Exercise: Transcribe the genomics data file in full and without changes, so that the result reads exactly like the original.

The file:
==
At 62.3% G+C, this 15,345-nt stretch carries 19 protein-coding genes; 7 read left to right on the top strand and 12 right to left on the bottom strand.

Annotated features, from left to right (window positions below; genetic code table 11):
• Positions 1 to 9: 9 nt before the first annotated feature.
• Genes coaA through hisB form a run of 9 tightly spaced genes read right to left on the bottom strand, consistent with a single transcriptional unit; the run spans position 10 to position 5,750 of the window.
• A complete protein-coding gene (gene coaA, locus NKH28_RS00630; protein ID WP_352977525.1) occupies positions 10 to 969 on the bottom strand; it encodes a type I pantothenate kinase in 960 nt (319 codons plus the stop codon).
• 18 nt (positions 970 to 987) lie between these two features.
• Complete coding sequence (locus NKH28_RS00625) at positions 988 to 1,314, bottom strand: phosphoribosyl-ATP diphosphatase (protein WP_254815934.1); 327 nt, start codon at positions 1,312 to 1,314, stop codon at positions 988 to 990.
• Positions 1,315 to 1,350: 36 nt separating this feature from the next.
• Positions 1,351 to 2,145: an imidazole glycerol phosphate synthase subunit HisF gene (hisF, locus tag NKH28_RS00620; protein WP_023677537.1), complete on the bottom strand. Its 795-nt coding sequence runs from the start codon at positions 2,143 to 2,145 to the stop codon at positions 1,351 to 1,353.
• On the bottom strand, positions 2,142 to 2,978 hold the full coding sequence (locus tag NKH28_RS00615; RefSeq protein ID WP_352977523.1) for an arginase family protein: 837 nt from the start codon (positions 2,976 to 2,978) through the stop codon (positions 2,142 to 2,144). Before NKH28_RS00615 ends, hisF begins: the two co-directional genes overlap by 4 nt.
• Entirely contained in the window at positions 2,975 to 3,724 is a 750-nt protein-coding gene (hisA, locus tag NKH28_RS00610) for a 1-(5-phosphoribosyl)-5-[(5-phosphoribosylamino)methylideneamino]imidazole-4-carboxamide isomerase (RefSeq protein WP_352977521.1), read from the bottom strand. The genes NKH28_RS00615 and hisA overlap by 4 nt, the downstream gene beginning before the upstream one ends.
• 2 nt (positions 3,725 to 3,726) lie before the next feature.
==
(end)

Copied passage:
At 62.3% G+C, this 15,345-nt stretch carries 19 protein-coding genes; 7 read left to right on the top strand and 12 right to left on the bottom strand.

Annotated features, from left to right (window positions below; genetic code table 11):
• Positions 1 to 9: 9 nt before the first annotated feature.
• Genes coaA through hisB form a run of 9 tightly spaced genes read right to left on the bottom strand, consistent with a single transcriptional unit; the run spans position 10 to position 5,750 of the window.
• A complete protein-coding gene (gene coaA, locus NKH28_RS00630; protein ID WP_352977525.1) occupies positions 10 to 969 on the bottom strand; it encodes a type I pantothenate kinase in 960 nt (319 codons plus the stop codon).
• 18 nt (positions 970 to 987) lie between these two features.
• Complete coding sequence (locus NKH28_RS00625) at positions 988 to 1,314, bottom strand: phosphoribosyl-ATP diphosphatase (protein WP_254815934.1); 327 nt, start codon at positions 1,312 to 1,314, stop codon at positions 988 to 990.
• Positions 1,315 to 1,350: 36 nt separating this feature from the next.
• Positions 1,351 to 2,145: an imidazole glycerol phosphate synthase subunit HisF gene (hisF, locus tag NKH28_RS00620; protein WP_023677537.1), complete on the bottom strand. Its 795-nt coding sequence runs from the start codon at positions 2,143 to 2,145 to the stop codon at positions 1,351 to 1,353.
• On the bottom strand, positions 2,142 to 2,978 hold the full coding sequence (locus tag NKH28_RS00615; RefSeq protein ID WP_352977523.1) for an arginase family protein: 837 nt from the start codon (positions 2,976 to 2,978) through the stop codon (positions 2,142 to 2,144). Before NKH28_RS00615 ends, hisF begins: the two co-directional genes overlap by 4 nt.
• Entirely contained in the window at positions 2,975 to 3,724 is a 750-nt protein-coding gene (hisA, locus tag NKH28_RS00610) for a 1-(5-phosphoribosyl)-5-[(5-phosphoribosylamino)methylideneamino]imidazole-4-carboxamide isomerase (RefSeq protein WP_352977521.1), read from the bottom strand. The genes NKH28_RS00615 and hisA overlap by 4 nt, the downstream gene beginning before the upstream one ends.
• 2 nt (positions 3,725 to 3,726) lie before the next feature.